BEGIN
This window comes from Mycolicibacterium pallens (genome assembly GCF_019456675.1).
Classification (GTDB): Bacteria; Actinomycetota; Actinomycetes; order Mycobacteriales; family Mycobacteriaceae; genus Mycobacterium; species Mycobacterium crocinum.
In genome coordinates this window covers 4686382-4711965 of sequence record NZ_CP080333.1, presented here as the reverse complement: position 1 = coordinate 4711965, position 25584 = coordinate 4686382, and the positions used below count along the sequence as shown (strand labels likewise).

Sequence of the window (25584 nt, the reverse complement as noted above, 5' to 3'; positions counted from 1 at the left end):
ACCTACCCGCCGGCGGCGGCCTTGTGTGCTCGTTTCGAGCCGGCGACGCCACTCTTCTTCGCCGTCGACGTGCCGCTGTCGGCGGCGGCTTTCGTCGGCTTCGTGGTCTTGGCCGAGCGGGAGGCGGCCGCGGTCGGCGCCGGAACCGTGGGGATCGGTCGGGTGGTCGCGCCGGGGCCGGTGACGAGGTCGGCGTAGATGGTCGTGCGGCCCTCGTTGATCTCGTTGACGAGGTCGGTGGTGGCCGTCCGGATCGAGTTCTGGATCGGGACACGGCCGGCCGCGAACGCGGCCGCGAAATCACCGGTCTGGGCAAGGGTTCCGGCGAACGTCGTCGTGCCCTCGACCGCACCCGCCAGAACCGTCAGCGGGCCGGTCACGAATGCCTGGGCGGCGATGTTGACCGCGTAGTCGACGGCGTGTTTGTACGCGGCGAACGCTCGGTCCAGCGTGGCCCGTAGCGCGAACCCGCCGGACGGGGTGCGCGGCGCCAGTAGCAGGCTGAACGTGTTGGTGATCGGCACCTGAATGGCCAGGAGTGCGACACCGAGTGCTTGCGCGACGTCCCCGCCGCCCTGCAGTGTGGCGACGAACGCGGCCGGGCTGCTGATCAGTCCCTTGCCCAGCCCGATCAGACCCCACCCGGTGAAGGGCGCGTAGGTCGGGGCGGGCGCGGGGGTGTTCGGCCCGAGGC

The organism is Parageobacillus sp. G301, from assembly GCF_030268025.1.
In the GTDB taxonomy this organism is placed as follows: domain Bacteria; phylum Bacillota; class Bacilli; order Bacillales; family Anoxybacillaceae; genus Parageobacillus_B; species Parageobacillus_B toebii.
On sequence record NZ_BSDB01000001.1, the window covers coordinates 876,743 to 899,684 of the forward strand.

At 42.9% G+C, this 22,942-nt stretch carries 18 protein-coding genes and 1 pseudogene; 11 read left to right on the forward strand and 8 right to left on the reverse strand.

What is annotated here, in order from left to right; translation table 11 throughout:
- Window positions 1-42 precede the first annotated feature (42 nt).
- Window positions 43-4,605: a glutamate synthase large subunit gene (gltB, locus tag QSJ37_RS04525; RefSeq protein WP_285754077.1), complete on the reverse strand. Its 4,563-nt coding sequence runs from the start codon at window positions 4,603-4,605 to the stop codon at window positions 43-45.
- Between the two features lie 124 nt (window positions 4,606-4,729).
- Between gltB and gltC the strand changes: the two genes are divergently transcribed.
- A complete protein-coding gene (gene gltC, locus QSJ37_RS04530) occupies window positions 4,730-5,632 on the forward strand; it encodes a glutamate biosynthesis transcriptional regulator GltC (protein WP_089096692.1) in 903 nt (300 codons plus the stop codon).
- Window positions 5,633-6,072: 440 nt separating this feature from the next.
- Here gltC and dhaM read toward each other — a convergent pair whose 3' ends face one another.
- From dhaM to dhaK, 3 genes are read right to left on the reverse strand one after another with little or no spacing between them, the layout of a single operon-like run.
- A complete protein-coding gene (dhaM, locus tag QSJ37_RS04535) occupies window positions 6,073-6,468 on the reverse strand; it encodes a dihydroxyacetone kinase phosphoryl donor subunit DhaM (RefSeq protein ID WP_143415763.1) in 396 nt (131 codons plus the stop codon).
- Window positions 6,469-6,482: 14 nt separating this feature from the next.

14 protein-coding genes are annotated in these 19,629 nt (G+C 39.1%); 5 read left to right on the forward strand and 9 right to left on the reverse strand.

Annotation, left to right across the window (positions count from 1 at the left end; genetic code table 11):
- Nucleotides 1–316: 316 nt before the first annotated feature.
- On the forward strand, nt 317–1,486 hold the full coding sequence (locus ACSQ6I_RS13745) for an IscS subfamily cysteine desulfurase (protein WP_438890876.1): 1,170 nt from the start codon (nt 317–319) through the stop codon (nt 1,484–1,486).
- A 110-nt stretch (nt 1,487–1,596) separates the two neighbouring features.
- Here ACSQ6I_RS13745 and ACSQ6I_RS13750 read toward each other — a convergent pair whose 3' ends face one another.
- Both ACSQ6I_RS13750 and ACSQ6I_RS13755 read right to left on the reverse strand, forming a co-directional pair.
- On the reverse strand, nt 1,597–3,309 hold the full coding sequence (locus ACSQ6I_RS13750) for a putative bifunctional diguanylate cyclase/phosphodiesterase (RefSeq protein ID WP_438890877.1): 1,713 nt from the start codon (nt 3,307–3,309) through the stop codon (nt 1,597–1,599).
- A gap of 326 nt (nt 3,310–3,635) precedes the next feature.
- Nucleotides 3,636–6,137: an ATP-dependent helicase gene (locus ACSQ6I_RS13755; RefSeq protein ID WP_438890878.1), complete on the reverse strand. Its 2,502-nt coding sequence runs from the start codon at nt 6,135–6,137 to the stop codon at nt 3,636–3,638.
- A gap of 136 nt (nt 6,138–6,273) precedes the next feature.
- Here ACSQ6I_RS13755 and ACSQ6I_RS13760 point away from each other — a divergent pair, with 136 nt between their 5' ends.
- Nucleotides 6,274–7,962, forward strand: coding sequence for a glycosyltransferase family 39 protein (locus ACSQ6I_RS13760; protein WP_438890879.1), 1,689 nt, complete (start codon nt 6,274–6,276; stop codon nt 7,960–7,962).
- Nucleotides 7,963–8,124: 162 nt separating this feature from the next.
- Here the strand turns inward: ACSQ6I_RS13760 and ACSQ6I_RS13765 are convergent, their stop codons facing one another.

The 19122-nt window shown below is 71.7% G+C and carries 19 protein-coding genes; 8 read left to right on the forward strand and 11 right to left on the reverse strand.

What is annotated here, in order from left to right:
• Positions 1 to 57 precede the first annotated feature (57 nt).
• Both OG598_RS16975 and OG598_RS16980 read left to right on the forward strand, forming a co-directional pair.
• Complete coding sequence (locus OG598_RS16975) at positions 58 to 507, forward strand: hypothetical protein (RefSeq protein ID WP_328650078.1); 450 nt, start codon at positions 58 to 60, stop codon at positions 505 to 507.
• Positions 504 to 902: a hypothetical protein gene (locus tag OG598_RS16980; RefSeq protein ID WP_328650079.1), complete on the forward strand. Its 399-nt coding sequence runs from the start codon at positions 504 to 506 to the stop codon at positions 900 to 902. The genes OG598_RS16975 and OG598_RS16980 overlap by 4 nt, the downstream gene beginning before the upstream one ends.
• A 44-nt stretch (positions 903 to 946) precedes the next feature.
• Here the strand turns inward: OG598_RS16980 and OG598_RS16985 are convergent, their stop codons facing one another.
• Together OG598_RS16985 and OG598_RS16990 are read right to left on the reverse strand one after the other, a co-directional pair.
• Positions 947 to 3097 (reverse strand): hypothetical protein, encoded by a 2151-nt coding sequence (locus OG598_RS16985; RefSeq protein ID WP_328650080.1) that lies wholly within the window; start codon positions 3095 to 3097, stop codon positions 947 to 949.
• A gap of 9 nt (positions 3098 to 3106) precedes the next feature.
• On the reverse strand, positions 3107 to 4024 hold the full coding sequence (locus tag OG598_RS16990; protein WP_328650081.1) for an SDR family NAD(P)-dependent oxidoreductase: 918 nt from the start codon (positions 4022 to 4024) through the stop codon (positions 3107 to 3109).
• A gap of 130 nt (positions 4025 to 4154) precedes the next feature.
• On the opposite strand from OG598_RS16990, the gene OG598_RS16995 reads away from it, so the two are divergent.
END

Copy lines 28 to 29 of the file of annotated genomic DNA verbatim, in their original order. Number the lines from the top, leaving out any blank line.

- On the reverse strand, nt 1,597–3,309 hold the full coding sequence (locus ACSQ6I_RS13750) for a putative bifunctional diguanylate cyclase/phosphodiesterase (RefSeq protein ID WP_438890877.1): 1,713 nt from the start codon (nt 3,307–3,309) through the stop codon (nt 1,597–1,599).
- A gap of 326 nt (nt 3,310–3,635) precedes the next feature.